Virtual trees are an essential component of many computer generated outdoor scenes. Creation of digital tree models is a difficult and time consuming process requiring specially trained artists and therefore trees are often selected from a library of models. These pregenerated models are expensive, of limited quality and do not suffice when a particular artistic design is required. Moreover, when multiple tree models are combined into scenes, they lack important characteristics of trees that were grown together. My thesis focuses on the development of algorithms and modelling software capable of generating diverse tree forms that are botanically plausible yet easily controlled to meet artistic requirements. I propose a new model of tree growth which enhances the directability and diversity of previous algorithms. A novel multi-touch tablet interface is presented which allows for the free form creation of trees through brushing, pruning and bending of branches into the desired form. Furthermore, I present an algorithm and interface for interactively designing an entire landscape of trees. Neighboring trees exhibit characteristics of being grown together yet they are simulated independently, taking advantage of parallel computing techniques. This ability to easily generate realistic trees and landscapes has applications in the fields of computer graphics and animation, digital landscape design in architectural visualization and computer games.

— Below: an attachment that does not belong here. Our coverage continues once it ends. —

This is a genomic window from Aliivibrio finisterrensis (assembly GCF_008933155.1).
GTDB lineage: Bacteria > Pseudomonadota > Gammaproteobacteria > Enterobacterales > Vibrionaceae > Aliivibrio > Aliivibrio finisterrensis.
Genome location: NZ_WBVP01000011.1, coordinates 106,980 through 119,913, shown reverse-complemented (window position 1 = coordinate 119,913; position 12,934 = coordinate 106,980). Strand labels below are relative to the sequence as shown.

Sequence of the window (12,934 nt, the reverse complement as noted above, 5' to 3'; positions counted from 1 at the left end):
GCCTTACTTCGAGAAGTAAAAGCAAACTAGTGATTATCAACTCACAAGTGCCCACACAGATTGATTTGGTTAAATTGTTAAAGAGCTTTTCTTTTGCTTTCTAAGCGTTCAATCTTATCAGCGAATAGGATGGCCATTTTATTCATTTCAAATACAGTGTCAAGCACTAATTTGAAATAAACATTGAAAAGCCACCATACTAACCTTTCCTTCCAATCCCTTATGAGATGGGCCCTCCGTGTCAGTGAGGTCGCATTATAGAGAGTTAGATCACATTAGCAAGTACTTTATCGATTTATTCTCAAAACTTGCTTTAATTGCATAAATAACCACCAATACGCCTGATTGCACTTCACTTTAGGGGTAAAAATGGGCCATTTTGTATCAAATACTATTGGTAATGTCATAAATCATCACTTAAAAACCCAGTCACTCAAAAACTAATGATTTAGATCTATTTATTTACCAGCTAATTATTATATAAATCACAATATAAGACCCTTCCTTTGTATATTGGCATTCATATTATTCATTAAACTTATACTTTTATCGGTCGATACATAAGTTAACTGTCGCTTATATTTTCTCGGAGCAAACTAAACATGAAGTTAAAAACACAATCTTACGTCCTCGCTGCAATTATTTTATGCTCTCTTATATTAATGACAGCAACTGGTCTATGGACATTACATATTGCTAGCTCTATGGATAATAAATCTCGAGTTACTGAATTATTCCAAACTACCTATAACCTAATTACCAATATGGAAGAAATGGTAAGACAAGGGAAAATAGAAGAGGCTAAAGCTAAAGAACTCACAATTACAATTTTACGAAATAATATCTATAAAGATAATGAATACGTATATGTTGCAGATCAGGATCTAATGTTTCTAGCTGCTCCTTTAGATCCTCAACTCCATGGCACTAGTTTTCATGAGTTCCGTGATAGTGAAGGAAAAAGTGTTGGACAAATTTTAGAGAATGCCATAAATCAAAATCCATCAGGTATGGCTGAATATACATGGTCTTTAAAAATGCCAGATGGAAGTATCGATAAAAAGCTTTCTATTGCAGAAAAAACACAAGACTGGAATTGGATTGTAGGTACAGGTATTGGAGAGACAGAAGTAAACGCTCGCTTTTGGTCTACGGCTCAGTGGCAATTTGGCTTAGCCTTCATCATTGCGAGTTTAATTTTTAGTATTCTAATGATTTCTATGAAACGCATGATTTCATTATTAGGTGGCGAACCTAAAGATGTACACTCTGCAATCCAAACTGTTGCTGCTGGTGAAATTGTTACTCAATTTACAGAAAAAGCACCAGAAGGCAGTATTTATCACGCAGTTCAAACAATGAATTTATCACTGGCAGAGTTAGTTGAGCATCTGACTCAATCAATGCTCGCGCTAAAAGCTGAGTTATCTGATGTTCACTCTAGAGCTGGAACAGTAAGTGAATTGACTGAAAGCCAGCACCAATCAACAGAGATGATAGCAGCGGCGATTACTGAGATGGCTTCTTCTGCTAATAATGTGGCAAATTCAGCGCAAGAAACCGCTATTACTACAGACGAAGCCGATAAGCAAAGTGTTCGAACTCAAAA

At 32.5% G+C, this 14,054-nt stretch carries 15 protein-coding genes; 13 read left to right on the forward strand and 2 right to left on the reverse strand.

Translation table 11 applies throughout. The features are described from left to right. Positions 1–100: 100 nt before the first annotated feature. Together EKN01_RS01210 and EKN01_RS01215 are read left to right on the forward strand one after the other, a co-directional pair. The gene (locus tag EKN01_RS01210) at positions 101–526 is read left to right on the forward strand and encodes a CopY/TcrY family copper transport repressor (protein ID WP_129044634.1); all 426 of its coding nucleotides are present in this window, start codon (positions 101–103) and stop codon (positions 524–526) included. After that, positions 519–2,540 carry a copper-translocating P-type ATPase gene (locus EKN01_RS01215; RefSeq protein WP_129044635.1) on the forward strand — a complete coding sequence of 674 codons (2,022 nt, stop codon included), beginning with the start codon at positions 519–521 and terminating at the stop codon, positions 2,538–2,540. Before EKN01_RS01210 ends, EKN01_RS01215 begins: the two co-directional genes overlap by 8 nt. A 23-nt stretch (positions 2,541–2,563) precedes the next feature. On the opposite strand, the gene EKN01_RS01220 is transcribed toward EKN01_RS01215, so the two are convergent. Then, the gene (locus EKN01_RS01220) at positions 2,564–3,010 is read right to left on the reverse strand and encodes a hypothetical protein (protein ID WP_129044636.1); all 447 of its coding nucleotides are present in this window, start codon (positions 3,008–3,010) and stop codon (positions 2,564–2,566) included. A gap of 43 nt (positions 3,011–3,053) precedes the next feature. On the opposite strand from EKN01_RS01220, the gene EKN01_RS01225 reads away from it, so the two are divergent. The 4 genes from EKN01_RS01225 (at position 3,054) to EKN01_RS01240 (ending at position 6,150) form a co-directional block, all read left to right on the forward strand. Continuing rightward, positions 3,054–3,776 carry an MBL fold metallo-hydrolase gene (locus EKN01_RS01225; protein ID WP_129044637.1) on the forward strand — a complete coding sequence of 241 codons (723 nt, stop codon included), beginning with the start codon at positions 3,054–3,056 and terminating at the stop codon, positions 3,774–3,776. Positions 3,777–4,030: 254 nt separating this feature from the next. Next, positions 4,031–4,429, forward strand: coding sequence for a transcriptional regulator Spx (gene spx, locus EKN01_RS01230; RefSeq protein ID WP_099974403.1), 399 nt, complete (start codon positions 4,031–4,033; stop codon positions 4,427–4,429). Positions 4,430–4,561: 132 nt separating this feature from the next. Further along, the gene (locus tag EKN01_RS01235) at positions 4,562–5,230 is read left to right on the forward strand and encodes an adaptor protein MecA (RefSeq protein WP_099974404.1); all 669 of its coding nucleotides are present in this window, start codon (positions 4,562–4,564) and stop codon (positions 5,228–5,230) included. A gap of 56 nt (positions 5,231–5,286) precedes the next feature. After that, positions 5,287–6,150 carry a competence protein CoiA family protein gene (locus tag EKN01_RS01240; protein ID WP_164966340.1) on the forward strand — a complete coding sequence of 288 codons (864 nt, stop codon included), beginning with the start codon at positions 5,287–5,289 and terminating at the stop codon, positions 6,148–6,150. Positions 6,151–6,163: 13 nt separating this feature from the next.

Steven Longay. Interactive Procedural Modelling of Trees and Landscapes. Ph.D. thesis, University of Calgary, September 2014.
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